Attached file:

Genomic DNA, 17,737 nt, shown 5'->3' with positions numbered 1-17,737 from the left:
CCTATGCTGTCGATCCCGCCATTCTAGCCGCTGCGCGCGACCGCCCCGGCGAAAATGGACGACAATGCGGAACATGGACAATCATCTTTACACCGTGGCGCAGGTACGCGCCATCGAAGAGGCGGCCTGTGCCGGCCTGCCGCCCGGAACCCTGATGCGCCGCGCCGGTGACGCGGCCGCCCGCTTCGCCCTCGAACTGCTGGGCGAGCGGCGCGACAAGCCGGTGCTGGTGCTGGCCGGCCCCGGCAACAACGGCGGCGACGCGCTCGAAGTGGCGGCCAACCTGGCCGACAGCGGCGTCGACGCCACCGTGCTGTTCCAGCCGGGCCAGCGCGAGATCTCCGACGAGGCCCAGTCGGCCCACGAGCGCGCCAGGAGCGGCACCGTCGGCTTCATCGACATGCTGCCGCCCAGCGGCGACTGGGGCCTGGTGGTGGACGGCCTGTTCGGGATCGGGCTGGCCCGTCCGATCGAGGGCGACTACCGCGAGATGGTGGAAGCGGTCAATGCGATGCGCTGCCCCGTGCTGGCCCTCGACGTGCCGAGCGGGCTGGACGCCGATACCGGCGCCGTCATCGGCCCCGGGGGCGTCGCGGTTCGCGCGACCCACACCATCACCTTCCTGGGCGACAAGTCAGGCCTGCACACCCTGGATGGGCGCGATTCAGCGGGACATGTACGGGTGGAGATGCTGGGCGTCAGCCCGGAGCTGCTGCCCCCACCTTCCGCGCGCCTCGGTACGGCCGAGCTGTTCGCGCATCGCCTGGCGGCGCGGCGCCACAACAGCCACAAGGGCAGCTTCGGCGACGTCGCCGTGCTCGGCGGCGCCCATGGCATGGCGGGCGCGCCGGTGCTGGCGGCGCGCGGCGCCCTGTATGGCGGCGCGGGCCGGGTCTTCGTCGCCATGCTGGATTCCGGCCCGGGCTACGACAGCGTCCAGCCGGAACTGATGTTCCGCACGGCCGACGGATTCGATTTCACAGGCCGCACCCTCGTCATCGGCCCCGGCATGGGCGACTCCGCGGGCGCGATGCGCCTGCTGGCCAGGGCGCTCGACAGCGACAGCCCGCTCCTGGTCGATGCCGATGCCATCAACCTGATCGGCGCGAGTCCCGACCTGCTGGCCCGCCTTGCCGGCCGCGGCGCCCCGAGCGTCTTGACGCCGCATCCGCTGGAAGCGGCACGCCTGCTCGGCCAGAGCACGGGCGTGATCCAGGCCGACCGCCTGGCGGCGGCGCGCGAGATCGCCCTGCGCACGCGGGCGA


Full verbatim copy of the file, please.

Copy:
Genomic DNA, 17,737 nt, shown 5'->3' with positions numbered 1-17,737 from the left:
CCTATGCTGTCGATCCCGCCATTCTAGCCGCTGCGCGCGACCGCCCCGGCGAAAATGGACGACAATGCGGAACATGGACAATCATCTTTACACCGTGGCGCAGGTACGCGCCATCGAAGAGGCGGCCTGTGCCGGCCTGCCGCCCGGAACCCTGATGCGCCGCGCCGGTGACGCGGCCGCCCGCTTCGCCCTCGAACTGCTGGGCGAGCGGCGCGACAAGCCGGTGCTGGTGCTGGCCGGCCCCGGCAACAACGGCGGCGACGCGCTCGAAGTGGCGGCCAACCTGGCCGACAGCGGCGTCGACGCCACCGTGCTGTTCCAGCCGGGCCAGCGCGAGATCTCCGACGAGGCCCAGTCGGCCCACGAGCGCGCCAGGAGCGGCACCGTCGGCTTCATCGACATGCTGCCGCCCAGCGGCGACTGGGGCCTGGTGGTGGACGGCCTGTTCGGGATCGGGCTGGCCCGTCCGATCGAGGGCGACTACCGCGAGATGGTGGAAGCGGTCAATGCGATGCGCTGCCCCGTGCTGGCCCTCGACGTGCCGAGCGGGCTGGACGCCGATACCGGCGCCGTCATCGGCCCCGGGGGCGTCGCGGTTCGCGCGACCCACACCATCACCTTCCTGGGCGACAAGTCAGGCCTGCACACCCTGGATGGGCGCGATTCAGCGGGACATGTACGGGTGGAGATGCTGGGCGTCAGCCCGGAGCTGCTGCCCCCACCTTCCGCGCGCCTCGGTACGGCCGAGCTGTTCGCGCATCGCCTGGCGGCGCGGCGCCACAACAGCCACAAGGGCAGCTTCGGCGACGTCGCCGTGCTCGGCGGCGCCCATGGCATGGCGGGCGCGCCGGTGCTGGCGGCGCGCGGCGCCCTGTATGGCGGCGCGGGCCGGGTCTTCGTCGCCATGCTGGATTCCGGCCCGGGCTACGACAGCGTCCAGCCGGAACTGATGTTCCGCACGGCCGACGGATTCGATTTCACAGGCCGCACCCTCGTCATCGGCCCCGGCATGGGCGACTCCGCGGGCGCGATGCGCCTGCTGGCCAGGGCGCTCGACAGCGACAGCCCGCTCCTGGTCGATGCCGATGCCATCAACCTGATCGGCGCGAGTCCCGACCTGCTGGCCCGCCTTGCCGGCCGCGGCGCCCCGAGCGTCTTGACGCCGCATCCGCTGGAAGCGGCACGCCTGCTCGGCCAGAGCACGGGCGTGATCCAGGCCGACCGCCTGGCGGCGGCGCGCGAGATCGCCCTGCGCACGCGGGCGA